Earlier this year, I was working on a cookbook and came to realize that there are just some things that I’m probably never going to cook — things like wood pigeon, pheasant, partridge or oxtail. I completely skip over the chapters on feathered game and furred game in the Jamie at Home cookbook. And even though I’ll now eat both white and black pudding (aka blood sausage), I won’t touch things like tripe or kidneys and I couldn’t bring myself to try haggis when I was in Edinburgh several years ago. For this Yank, raised on peanut butter and jelly sandwiches, I’m not terribly adventurous when it comes to food; pâté is the closet I get to eating offal. I’m just glad I didn’t dismiss this recipe out of hand when I first came across it last year, seeing as how it calls for rabbit. Lucky for me, Nigel Slater also explicitly said you could substitute chicken, otherwise I would never have tried what is now my favorite autumn casserole. But if you want to make it with rabbit, go right ahead. Just don’t ask me over to dinner.
Chicken, Sausage and Apple Casserole
adapted from Nigel Slater in The Observer
3 tablespoons olive oil
6 boneless chicken breasts (though you could use other bone-in chicken pieces if you prefer)
6 to 8 good-quality sausages
2 large onions, roughly chopped
4 dessert apples (such as Granny Smith, McIntosh, Cox’s Orange Pippin or Braeburn), peeled, cored and chopped
3 sprigs rosemary, chopped
2 tablespoons flour
2 bay leaves
salt and freshly ground black pepper
2 1/4 cups (540 ml) apple cider or juice, chicken stock or, at a push, water
1/4 cup (60 ml) brandy (optional)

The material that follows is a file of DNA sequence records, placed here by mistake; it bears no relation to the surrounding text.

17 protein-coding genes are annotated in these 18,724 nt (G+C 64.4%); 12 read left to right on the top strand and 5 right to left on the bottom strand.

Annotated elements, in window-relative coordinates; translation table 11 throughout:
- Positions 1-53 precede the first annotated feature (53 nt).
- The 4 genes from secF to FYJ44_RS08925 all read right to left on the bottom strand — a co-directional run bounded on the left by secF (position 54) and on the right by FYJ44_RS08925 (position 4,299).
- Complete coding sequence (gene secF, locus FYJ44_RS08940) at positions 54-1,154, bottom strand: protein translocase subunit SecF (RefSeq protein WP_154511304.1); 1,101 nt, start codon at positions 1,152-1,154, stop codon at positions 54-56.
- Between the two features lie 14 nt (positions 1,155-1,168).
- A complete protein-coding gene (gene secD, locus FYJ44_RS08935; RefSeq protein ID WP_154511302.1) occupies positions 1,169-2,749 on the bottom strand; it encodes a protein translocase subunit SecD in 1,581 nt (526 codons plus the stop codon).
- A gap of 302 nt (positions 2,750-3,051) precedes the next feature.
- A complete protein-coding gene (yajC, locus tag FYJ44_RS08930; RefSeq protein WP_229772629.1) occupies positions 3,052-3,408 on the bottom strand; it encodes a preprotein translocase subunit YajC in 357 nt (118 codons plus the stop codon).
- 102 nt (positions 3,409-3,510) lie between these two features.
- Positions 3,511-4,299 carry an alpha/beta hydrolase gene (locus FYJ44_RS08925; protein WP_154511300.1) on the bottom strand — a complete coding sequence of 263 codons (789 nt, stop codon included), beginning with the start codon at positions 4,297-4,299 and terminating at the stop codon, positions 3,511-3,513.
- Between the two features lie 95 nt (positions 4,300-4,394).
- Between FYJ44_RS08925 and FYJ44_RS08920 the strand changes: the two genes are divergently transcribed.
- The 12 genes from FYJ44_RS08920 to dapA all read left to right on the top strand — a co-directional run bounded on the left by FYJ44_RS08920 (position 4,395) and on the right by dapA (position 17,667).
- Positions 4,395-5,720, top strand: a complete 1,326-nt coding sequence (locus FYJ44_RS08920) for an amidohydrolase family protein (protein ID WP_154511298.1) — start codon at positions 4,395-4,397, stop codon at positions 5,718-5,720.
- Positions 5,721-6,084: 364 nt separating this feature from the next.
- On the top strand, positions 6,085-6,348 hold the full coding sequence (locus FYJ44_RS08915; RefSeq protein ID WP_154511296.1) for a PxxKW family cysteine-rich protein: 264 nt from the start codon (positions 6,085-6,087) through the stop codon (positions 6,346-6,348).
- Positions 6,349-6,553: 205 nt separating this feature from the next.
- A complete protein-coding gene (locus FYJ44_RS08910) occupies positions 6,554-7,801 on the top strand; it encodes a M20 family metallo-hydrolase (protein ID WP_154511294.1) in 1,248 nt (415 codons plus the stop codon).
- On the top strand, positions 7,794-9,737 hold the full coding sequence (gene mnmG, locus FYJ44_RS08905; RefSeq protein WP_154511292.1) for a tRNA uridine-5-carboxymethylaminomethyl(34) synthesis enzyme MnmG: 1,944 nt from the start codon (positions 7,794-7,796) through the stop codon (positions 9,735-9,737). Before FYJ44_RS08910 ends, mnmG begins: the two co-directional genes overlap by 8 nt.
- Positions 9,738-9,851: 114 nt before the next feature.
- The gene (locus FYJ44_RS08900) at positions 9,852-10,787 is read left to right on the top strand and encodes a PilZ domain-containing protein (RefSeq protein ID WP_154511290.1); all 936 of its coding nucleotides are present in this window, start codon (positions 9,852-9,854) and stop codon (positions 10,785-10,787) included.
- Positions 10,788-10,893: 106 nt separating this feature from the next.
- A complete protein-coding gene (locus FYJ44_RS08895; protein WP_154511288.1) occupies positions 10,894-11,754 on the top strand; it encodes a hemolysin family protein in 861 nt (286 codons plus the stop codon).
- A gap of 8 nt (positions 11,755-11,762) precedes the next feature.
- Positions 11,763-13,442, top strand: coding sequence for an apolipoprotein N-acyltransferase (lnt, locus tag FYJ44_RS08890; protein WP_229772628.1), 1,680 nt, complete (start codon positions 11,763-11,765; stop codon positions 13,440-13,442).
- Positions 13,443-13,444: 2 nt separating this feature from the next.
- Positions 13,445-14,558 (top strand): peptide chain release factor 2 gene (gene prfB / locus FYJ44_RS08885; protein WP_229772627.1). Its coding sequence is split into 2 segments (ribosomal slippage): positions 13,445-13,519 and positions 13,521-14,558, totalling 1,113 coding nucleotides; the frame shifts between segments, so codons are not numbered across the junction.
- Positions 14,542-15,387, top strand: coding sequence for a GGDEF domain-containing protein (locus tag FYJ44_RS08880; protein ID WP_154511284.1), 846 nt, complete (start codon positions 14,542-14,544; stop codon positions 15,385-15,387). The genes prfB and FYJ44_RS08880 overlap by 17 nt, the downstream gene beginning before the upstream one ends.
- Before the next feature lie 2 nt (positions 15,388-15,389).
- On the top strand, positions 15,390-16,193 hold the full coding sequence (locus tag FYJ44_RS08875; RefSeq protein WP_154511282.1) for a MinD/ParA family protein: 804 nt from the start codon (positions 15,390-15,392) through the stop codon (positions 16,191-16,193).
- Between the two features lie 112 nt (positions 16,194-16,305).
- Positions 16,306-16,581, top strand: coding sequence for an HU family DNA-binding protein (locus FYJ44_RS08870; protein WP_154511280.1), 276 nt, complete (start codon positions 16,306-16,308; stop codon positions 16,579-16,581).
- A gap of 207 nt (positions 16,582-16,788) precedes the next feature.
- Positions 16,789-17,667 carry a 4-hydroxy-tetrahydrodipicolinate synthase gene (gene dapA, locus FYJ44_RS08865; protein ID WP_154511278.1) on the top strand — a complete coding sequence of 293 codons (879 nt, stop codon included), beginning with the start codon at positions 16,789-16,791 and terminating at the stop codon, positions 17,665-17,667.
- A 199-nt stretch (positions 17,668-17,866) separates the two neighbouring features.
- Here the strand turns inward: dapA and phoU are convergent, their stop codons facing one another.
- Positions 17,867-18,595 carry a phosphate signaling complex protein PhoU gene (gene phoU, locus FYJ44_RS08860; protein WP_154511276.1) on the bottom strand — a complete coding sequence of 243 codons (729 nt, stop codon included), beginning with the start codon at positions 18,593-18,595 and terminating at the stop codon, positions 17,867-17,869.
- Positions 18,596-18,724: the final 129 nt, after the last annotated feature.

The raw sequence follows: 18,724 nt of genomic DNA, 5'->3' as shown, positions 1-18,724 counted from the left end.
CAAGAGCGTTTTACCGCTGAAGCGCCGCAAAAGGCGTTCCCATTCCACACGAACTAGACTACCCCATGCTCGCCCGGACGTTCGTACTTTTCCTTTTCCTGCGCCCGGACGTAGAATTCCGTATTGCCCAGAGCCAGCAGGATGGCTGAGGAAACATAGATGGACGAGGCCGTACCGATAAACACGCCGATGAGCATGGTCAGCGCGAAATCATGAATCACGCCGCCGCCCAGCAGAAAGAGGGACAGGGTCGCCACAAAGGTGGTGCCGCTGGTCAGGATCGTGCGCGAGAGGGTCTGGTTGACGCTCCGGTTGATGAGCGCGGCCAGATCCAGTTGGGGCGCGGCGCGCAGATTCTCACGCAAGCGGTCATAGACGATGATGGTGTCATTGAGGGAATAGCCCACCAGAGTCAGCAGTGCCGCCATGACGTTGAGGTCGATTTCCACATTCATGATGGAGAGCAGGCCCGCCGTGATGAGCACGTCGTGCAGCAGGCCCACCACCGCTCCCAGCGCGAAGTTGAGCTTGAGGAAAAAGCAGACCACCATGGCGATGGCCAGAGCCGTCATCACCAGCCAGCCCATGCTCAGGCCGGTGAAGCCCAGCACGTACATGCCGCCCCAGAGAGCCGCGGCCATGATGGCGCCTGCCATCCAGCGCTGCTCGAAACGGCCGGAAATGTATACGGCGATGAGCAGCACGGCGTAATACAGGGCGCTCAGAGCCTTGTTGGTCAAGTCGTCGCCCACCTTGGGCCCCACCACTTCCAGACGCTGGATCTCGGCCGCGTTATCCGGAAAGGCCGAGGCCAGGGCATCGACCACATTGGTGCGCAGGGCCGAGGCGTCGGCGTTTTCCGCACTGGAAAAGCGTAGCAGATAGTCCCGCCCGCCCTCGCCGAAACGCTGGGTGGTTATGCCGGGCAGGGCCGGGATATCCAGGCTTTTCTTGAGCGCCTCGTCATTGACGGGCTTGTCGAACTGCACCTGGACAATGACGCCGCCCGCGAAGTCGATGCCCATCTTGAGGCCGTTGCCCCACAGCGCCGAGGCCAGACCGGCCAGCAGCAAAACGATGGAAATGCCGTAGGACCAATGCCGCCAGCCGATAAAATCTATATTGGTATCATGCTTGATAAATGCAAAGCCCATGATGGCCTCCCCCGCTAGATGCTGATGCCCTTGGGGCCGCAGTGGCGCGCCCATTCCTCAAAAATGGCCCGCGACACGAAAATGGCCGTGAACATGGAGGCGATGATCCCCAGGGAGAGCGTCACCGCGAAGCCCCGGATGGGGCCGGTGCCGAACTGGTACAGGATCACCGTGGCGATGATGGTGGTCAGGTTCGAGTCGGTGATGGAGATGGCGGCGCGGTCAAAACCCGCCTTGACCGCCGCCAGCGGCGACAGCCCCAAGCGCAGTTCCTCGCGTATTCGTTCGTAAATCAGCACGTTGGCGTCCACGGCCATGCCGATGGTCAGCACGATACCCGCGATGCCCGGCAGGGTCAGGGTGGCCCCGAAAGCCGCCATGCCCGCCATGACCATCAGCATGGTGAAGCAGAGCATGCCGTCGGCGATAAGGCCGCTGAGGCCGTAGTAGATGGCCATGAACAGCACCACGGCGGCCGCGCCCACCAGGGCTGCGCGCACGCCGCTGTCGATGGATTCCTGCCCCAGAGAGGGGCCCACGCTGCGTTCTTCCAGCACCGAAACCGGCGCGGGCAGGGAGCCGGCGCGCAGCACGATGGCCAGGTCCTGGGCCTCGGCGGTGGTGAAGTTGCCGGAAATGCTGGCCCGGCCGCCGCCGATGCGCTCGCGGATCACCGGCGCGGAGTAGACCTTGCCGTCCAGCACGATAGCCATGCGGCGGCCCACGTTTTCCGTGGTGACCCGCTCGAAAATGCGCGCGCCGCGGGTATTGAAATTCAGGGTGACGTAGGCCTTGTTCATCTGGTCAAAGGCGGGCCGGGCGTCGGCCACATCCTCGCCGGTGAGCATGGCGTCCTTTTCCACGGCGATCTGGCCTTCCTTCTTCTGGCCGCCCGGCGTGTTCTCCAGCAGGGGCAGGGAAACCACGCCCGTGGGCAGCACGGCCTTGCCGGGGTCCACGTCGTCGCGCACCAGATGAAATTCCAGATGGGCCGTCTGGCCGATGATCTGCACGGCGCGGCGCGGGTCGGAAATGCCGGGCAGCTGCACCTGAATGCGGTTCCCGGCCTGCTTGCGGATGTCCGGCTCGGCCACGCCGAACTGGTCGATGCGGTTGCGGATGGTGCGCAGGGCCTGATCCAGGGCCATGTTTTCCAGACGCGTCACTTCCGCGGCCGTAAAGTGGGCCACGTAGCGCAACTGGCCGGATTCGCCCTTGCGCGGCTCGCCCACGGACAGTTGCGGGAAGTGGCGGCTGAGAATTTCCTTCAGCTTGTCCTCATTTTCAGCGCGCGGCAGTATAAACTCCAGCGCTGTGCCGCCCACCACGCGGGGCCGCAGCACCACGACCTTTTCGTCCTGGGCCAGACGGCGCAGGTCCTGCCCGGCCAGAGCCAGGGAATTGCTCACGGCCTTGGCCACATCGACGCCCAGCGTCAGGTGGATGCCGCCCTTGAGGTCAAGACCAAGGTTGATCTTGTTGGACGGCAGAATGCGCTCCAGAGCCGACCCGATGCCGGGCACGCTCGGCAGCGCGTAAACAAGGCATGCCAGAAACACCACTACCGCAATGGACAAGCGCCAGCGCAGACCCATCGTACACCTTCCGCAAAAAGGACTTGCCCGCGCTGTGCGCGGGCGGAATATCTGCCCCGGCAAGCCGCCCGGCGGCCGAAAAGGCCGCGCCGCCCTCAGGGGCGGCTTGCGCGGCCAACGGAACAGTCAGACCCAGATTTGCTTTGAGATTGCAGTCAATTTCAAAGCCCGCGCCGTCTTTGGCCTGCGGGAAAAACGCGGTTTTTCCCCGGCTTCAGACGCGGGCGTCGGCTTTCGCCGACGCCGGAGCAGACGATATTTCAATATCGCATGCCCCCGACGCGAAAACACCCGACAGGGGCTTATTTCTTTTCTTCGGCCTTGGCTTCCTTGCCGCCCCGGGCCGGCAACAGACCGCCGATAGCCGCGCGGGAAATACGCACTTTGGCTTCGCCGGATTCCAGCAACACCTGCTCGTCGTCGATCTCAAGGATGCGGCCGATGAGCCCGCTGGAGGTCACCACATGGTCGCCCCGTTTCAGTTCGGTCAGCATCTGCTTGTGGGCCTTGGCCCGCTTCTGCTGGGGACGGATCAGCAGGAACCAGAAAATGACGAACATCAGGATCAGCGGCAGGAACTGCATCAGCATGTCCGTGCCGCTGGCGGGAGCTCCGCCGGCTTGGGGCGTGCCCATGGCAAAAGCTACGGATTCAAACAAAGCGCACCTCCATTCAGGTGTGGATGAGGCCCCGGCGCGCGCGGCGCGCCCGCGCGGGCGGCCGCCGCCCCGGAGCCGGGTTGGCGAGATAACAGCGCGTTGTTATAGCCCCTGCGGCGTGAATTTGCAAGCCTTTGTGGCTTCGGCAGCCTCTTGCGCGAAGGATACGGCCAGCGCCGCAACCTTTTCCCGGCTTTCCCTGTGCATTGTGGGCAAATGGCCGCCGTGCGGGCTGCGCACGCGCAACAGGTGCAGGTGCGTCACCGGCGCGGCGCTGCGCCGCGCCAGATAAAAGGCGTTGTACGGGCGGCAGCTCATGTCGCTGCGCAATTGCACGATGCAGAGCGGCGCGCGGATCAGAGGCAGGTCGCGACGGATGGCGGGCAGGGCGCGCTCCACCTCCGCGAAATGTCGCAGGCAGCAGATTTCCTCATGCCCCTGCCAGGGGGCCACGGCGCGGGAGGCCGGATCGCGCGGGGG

2 x 14-oz (400-g) cans of cannellini, flageolet or haricot beans
3 tablespoons double cream (optional)
1 tablespoon cider vinegar (or more to taste)
crusty bread, to serve
Heat the olive oil in a large stockpot. Add the chicken breasts and sausages and let them brown nicely on all sides.
Remove the meat to a plate and add the onions to the pan. Let them soften without coloring, about 10 minutes. Add the apple, allowing it to color on all sides, adding more oil if necessary. Stir in the chopped rosemary, flour, bay leaves, salt and pepper, then the cider/juice or stock and brandy, if using. Let the liquid bubble for a couple of minutes, stirring to dissolve any crusty bits from the bottom of the pot. Stir in the drained, cooked beans. Add the chicken and sausage back to the pot, nestling them down into the liquid as much as possible.
Bring to the boil, then reduce the heat and simmer for 45 minutes to 1 hour, covered. Check the meat is tender, then stir in the cream if you are using it and the cider vinegar. The sauce should be quite sweet, but if it’s too much so, reduce it by stirring in more cider vinegar. Check the seasoning, adding more salt, pepper, and cider vinegar as necessary. Serve in shallow bowls, with plenty of good crusty bread to mop up the sauce.
Berries with Maple Cream
adapted from Every Day with Rachel Ray
Bon Appétit has a similar version of this, using frozen maple cream. I’d still like to try the Bon Appétit recipe someday, since it doesn’t require an ice cream maker, but this version is much faster and easier if you want a quick treat.
1 cup (240 ml) heavy cream
4 tablespoons maple syrup
3 cups (1 lb) assorted fresh or frozen berries (blueberries, raspberries, blackberries)
zest of 1 lemon or orange
In a large bowl, beat the cream until soft peaks form. Add the maple syrup and beat until the cream holds stiff peaks. Set aside. In another bowl, toss the berries with the lemon zest. Divide among 8 bowls and top with the maple cream.Email this post Print this post